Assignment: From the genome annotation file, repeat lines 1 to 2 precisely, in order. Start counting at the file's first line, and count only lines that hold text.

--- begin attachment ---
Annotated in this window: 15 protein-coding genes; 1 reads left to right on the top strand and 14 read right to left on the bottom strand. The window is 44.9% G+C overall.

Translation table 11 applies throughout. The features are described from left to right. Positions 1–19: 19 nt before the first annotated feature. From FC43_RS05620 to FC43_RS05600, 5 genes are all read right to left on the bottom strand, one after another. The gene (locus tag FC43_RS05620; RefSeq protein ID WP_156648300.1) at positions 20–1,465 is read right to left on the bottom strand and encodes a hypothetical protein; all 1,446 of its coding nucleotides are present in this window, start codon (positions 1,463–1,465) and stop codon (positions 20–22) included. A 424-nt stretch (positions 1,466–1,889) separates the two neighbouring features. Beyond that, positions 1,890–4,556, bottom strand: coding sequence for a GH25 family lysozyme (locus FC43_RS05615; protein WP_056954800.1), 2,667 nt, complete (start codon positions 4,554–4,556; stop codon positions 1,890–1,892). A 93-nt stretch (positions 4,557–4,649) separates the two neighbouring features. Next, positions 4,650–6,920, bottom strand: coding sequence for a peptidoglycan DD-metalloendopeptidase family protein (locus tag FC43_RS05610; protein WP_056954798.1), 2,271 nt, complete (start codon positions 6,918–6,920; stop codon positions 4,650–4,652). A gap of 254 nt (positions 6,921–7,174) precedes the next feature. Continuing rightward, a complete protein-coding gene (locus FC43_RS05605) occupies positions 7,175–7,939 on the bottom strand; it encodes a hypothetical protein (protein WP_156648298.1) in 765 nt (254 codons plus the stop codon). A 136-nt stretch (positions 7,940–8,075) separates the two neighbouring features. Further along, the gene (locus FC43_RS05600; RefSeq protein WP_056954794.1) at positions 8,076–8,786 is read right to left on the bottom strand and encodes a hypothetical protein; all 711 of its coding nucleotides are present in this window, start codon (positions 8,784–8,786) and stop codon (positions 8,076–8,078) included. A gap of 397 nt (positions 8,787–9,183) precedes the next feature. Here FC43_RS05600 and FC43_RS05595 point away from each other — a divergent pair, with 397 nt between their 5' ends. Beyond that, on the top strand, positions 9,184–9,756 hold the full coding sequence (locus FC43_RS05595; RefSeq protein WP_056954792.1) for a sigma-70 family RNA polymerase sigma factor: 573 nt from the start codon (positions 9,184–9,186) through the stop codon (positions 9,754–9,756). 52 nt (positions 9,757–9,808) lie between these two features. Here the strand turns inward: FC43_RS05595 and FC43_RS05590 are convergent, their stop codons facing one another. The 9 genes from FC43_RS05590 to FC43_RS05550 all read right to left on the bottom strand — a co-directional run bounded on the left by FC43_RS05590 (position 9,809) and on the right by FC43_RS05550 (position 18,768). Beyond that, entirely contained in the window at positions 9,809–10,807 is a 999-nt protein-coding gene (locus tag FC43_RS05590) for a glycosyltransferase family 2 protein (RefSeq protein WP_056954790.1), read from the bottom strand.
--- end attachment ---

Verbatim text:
Annotated in this window: 15 protein-coding genes; 1 reads left to right on the top strand and 14 read right to left on the bottom strand. The window is 44.9% G+C overall.

Translation table 11 applies throughout. The features are described from left to right. Positions 1–19: 19 nt before the first annotated feature. From FC43_RS05620 to FC43_RS05600, 5 genes are all read right to left on the bottom strand, one after another. The gene (locus tag FC43_RS05620; RefSeq protein ID WP_156648300.1) at positions 20–1,465 is read right to left on the bottom strand and encodes a hypothetical protein; all 1,446 of its coding nucleotides are present in this window, start codon (positions 1,463–1,465) and stop codon (positions 20–22) included. A 424-nt stretch (positions 1,466–1,889) separates the two neighbouring features. Beyond that, positions 1,890–4,556, bottom strand: coding sequence for a GH25 family lysozyme (locus FC43_RS05615; protein WP_056954800.1), 2,667 nt, complete (start codon positions 4,554–4,556; stop codon positions 1,890–1,892). A 93-nt stretch (positions 4,557–4,649) separates the two neighbouring features. Next, positions 4,650–6,920, bottom strand: coding sequence for a peptidoglycan DD-metalloendopeptidase family protein (locus tag FC43_RS05610; protein WP_056954798.1), 2,271 nt, complete (start codon positions 6,918–6,920; stop codon positions 4,650–4,652). A gap of 254 nt (positions 6,921–7,174) precedes the next feature. Continuing rightward, a complete protein-coding gene (locus FC43_RS05605) occupies positions 7,175–7,939 on the bottom strand; it encodes a hypothetical protein (protein WP_156648298.1) in 765 nt (254 codons plus the stop codon). A 136-nt stretch (positions 7,940–8,075) separates the two neighbouring features. Further along, the gene (locus FC43_RS05600; RefSeq protein WP_056954794.1) at positions 8,076–8,786 is read right to left on the bottom strand and encodes a hypothetical protein; all 711 of its coding nucleotides are present in this window, start codon (positions 8,784–8,786) and stop codon (positions 8,076–8,078) included. A gap of 397 nt (positions 8,787–9,183) precedes the next feature. Here FC43_RS05600 and FC43_RS05595 point away from each other — a divergent pair, with 397 nt between their 5' ends. Beyond that, on the top strand, positions 9,184–9,756 hold the full coding sequence (locus FC43_RS05595; RefSeq protein WP_056954792.1) for a sigma-70 family RNA polymerase sigma factor: 573 nt from the start codon (positions 9,184–9,186) through the stop codon (positions 9,754–9,756). 52 nt (positions 9,757–9,808) lie between these two features. Here the strand turns inward: FC43_RS05595 and FC43_RS05590 are convergent, their stop codons facing one another. The 9 genes from FC43_RS05590 to FC43_RS05550 all read right to left on the bottom strand — a co-directional run bounded on the left by FC43_RS05590 (position 9,809) and on the right by FC43_RS05550 (position 18,768). Beyond that, entirely contained in the window at positions 9,809–10,807 is a 999-nt protein-coding gene (locus tag FC43_RS05590) for a glycosyltransferase family 2 protein (RefSeq protein WP_056954790.1), read from the bottom strand.